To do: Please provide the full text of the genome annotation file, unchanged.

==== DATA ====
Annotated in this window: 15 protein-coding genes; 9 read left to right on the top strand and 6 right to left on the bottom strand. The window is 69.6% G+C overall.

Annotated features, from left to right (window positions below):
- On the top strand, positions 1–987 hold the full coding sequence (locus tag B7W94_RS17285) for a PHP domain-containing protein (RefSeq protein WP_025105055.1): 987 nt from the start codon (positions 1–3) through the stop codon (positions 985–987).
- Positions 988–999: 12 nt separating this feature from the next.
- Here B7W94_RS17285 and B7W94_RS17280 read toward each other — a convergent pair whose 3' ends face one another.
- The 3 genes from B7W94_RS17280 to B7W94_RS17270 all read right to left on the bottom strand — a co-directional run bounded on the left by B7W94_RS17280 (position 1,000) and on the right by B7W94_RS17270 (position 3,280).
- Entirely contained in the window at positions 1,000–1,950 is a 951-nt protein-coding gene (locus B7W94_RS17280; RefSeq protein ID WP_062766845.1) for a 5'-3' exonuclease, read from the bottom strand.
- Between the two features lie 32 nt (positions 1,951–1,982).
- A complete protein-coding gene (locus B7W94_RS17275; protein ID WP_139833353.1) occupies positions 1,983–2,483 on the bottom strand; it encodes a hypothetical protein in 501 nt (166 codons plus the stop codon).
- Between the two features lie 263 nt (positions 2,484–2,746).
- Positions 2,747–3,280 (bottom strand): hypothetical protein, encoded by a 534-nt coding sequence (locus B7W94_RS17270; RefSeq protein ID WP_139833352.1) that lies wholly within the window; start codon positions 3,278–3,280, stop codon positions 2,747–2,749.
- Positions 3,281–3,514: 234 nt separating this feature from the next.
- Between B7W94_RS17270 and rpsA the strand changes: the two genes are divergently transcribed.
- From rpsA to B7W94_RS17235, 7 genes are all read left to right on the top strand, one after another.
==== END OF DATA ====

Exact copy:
Annotated in this window: 15 protein-coding genes; 9 read left to right on the top strand and 6 right to left on the bottom strand. The window is 69.6% G+C overall.

Annotated features, from left to right (window positions below):
- On the top strand, positions 1–987 hold the full coding sequence (locus tag B7W94_RS17285) for a PHP domain-containing protein (RefSeq protein WP_025105055.1): 987 nt from the start codon (positions 1–3) through the stop codon (positions 985–987).
- Positions 988–999: 12 nt separating this feature from the next.
- Here B7W94_RS17285 and B7W94_RS17280 read toward each other — a convergent pair whose 3' ends face one another.
- The 3 genes from B7W94_RS17280 to B7W94_RS17270 all read right to left on the bottom strand — a co-directional run bounded on the left by B7W94_RS17280 (position 1,000) and on the right by B7W94_RS17270 (position 3,280).
- Entirely contained in the window at positions 1,000–1,950 is a 951-nt protein-coding gene (locus B7W94_RS17280; RefSeq protein ID WP_062766845.1) for a 5'-3' exonuclease, read from the bottom strand.
- Between the two features lie 32 nt (positions 1,951–1,982).
- A complete protein-coding gene (locus B7W94_RS17275; protein ID WP_139833353.1) occupies positions 1,983–2,483 on the bottom strand; it encodes a hypothetical protein in 501 nt (166 codons plus the stop codon).
- Between the two features lie 263 nt (positions 2,484–2,746).
- Positions 2,747–3,280 (bottom strand): hypothetical protein, encoded by a 534-nt coding sequence (locus B7W94_RS17270; RefSeq protein ID WP_139833352.1) that lies wholly within the window; start codon positions 3,278–3,280, stop codon positions 2,747–2,749.
- Positions 3,281–3,514: 234 nt separating this feature from the next.
- Between B7W94_RS17270 and rpsA the strand changes: the two genes are divergently transcribed.
- From rpsA to B7W94_RS17235, 7 genes are all read left to right on the top strand, one after another.